Adding 3D Geometry

After finding a great base image, I needed to work out the elements I'd add in order to sell the idea that the original city had been taken over by sci-fi architecture. My brain immediately rushed to strong architectural forms, since I am an archviz artist. To save some time, I purchased a pack of sci-fi models from the great Vitaly Bulgorov. His models are incredibly detailed!

I added a basic texture to the models, knowing that I would be doing a paintover or overlaying elements in Photoshop afterward.

I imported the backplate into the 3ds Max viewport and started placing the geometry to find the best composition. I went through 10-15 attempts before I was happy.

Note: A lot of the geometry in Vitaly's pack isn’t necessarily buildings but rather just... sci-fi forms. I scaled and rotated all sorts of objects to find something that fitted. The buildings in the background are part of the original photography. If you take a look at the images above, you will see the 3D assets separated from the original plate.

Painting In Details

Hopefully, the reference images attached will clear up what has been added in 3D. I matched the direction, color, and intensity of the light in 3ds Max - this would give the geometry a good working base. Once I dropped the rendered geometry onto the image in Photoshop, I painted additional light to match the original plate better. I also painted a lot of depth onto the buildings to push some of them into the back. Finally, I painted in smoke and atmosphere using various cloud brushes. The most time-consuming part was probably overlaying the graphics, grunge, and dirt onto the buildings.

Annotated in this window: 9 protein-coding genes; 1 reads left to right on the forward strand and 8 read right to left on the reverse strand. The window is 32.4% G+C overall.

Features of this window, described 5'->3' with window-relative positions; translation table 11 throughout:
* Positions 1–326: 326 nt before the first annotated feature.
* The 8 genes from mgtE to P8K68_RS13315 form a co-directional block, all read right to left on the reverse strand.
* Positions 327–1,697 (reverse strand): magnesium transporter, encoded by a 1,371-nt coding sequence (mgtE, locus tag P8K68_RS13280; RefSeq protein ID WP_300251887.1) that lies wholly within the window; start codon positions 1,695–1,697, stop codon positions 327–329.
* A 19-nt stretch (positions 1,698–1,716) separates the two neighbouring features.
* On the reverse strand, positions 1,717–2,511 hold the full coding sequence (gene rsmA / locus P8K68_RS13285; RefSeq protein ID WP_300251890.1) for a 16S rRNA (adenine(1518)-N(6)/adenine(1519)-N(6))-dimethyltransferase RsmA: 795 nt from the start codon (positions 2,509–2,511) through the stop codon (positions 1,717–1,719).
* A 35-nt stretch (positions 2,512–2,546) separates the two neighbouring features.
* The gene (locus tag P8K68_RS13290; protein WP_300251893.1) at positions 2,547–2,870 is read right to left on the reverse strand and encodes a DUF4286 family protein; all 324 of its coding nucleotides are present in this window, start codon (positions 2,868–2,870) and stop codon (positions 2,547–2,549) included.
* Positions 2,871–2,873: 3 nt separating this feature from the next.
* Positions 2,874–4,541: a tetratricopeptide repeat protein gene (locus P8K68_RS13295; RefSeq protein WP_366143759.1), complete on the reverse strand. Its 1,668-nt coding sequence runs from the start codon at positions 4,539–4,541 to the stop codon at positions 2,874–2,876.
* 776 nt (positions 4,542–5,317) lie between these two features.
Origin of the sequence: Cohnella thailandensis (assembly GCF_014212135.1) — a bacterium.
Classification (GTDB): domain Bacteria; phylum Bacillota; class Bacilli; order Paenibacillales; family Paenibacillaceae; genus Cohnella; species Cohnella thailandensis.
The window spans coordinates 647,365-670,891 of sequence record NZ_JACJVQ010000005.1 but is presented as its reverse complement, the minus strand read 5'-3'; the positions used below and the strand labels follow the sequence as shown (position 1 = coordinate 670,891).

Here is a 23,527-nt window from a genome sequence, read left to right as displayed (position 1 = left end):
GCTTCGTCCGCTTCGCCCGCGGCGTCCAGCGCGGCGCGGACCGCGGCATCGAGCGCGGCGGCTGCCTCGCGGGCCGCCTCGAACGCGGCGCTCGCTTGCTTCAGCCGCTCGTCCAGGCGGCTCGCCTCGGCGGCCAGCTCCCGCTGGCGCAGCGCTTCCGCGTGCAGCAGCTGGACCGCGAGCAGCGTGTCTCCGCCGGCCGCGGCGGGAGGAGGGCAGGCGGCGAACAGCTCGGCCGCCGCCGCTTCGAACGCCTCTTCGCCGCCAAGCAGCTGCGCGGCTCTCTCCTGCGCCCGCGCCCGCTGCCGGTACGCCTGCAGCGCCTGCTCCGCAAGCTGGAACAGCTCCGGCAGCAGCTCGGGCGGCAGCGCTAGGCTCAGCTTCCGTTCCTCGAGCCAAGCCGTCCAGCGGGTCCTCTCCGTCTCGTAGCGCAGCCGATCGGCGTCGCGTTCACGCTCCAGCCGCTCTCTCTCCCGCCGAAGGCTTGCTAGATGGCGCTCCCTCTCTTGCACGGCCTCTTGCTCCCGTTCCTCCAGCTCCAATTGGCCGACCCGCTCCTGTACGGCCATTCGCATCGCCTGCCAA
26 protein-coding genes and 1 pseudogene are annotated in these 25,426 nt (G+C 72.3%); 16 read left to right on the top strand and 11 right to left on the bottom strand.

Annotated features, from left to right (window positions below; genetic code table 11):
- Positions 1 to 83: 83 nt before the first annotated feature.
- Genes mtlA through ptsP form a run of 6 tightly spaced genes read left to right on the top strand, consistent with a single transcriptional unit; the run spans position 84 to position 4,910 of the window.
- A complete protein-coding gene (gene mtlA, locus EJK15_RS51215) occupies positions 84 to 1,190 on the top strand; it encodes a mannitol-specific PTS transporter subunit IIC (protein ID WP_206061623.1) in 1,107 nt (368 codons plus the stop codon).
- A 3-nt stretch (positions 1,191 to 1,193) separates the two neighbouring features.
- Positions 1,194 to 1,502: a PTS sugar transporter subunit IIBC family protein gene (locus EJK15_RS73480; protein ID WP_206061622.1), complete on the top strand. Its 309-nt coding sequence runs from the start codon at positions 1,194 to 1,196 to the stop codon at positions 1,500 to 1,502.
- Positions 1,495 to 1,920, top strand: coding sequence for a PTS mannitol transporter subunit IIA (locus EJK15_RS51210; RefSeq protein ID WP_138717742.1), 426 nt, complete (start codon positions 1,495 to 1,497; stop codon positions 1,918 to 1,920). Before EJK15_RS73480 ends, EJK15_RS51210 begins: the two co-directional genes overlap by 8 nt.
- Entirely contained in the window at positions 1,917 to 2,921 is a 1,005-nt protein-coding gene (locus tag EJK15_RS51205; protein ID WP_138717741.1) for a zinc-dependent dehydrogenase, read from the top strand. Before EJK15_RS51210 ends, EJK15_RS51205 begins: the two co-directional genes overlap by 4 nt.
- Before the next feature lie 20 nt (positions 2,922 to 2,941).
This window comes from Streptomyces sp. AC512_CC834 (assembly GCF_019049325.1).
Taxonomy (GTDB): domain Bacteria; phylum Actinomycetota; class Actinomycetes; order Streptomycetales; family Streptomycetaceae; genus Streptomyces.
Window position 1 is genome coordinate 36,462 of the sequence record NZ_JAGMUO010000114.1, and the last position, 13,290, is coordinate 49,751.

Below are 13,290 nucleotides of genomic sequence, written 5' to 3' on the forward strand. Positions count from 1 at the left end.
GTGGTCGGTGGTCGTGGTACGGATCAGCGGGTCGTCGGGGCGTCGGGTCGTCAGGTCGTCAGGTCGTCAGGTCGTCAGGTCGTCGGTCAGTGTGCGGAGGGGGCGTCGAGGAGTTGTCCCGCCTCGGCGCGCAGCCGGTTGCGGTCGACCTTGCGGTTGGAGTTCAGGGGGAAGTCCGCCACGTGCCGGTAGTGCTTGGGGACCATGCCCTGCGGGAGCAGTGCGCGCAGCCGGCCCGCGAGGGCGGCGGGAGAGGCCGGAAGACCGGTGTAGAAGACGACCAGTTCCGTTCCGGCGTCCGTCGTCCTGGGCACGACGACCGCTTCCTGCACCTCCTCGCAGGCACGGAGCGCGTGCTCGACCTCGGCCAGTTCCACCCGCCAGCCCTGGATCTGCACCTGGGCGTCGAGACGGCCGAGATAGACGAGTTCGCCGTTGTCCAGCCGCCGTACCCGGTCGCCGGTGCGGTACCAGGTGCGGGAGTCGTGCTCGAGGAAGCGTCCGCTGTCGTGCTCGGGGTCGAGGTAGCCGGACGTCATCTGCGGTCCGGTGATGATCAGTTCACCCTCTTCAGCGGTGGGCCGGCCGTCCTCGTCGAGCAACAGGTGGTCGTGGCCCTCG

Rendering

In 3ds Max, you can either set up a camera and use Perspective Match to get the correct perspective, or just move the geometry around as you wish, especially with something so conceptual like this where there is no exact scale. Then add a lighting system, some basic textures, and render.

Final result:

Feedback

The biggest challenge for me was choosing an idea/concept and sticking to it from the beginning to the end. In this case, it really helps to have some restrictions or brief guidelines, even if they don’t really exist. I sometimes give myself some imaginary restrictions so that I do not deviate too far from my initial idea.

Eric helped so much with all of the hurdles. During the live Q&As, you can discuss the challenges with your mentor and get really helpful feedback. One of the most important things to me was having someone of that experience and talent critiquing your work. Completing this course opened my eyes to a whole new industry and skill set. The course has also helped me drastically in my workflow in the ArchViz industry and I make use of what I have learned on a daily basis.

I think anybody who has a genuine interest in matte painting or VFX could apply for this course. You do need to be able to use Photoshop at a proficient level, plus some very basic knowledge of a 3D package will always be an advantage. I would highly recommend this course to anyone who is seriously looking at becoming a matte painter or just getting into the world of VFX.

Mark Trafankowski, CG Artist

Interview conducted by Ellie Harisova

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    Matte Painting: From Photo to Artwork